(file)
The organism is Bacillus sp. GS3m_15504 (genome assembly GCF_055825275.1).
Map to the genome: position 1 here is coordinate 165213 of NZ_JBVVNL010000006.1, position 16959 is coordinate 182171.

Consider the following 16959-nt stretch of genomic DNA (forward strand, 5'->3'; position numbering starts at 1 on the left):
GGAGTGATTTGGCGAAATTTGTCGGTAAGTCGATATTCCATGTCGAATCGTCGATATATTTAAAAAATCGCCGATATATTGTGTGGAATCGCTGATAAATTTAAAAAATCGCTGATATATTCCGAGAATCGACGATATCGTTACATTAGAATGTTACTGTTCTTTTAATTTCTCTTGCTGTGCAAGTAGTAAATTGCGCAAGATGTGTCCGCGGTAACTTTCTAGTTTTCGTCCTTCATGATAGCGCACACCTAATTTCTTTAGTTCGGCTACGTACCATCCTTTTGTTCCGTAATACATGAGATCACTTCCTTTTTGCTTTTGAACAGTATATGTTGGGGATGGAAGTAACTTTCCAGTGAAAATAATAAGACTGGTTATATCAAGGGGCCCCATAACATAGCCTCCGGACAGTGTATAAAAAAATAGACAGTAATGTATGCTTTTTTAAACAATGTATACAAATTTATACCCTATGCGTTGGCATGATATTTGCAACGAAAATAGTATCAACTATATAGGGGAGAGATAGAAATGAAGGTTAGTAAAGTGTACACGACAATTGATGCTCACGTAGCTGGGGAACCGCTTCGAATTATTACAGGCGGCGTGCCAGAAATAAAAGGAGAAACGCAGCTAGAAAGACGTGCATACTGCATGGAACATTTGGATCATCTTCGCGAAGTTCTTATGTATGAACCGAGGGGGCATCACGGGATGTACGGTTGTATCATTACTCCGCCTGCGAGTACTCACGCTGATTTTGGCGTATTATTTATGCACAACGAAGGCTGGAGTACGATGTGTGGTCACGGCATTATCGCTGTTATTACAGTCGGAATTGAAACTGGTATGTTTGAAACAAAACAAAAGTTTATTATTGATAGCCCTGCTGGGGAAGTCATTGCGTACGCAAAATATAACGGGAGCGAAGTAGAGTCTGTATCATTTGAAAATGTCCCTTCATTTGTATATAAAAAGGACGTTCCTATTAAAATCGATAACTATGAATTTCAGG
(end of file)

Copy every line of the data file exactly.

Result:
The organism is Bacillus sp. GS3m_15504 (genome assembly GCF_055825275.1).
Map to the genome: position 1 here is coordinate 165213 of NZ_JBVVNL010000006.1, position 16959 is coordinate 182171.

Consider the following 16959-nt stretch of genomic DNA (forward strand, 5'->3'; position numbering starts at 1 on the left):
GGAGTGATTTGGCGAAATTTGTCGGTAAGTCGATATTCCATGTCGAATCGTCGATATATTTAAAAAATCGCCGATATATTGTGTGGAATCGCTGATAAATTTAAAAAATCGCTGATATATTCCGAGAATCGACGATATCGTTACATTAGAATGTTACTGTTCTTTTAATTTCTCTTGCTGTGCAAGTAGTAAATTGCGCAAGATGTGTCCGCGGTAACTTTCTAGTTTTCGTCCTTCATGATAGCGCACACCTAATTTCTTTAGTTCGGCTACGTACCATCCTTTTGTTCCGTAATACATGAGATCACTTCCTTTTTGCTTTTGAACAGTATATGTTGGGGATGGAAGTAACTTTCCAGTGAAAATAATAAGACTGGTTATATCAAGGGGCCCCATAACATAGCCTCCGGACAGTGTATAAAAAAATAGACAGTAATGTATGCTTTTTTAAACAATGTATACAAATTTATACCCTATGCGTTGGCATGATATTTGCAACGAAAATAGTATCAACTATATAGGGGAGAGATAGAAATGAAGGTTAGTAAAGTGTACACGACAATTGATGCTCACGTAGCTGGGGAACCGCTTCGAATTATTACAGGCGGCGTGCCAGAAATAAAAGGAGAAACGCAGCTAGAAAGACGTGCATACTGCATGGAACATTTGGATCATCTTCGCGAAGTTCTTATGTATGAACCGAGGGGGCATCACGGGATGTACGGTTGTATCATTACTCCGCCTGCGAGTACTCACGCTGATTTTGGCGTATTATTTATGCACAACGAAGGCTGGAGTACGATGTGTGGTCACGGCATTATCGCTGTTATTACAGTCGGAATTGAAACTGGTATGTTTGAAACAAAACAAAAGTTTATTATTGATAGCCCTGCTGGGGAAGTCATTGCGTACGCAAAATATAACGGGAGCGAAGTAGAGTCTGTATCATTTGAAAATGTCCCTTCATTTGTATATAAAAAGGACGTTCCTATTAAAATCGATAACTATGAATTTCAGG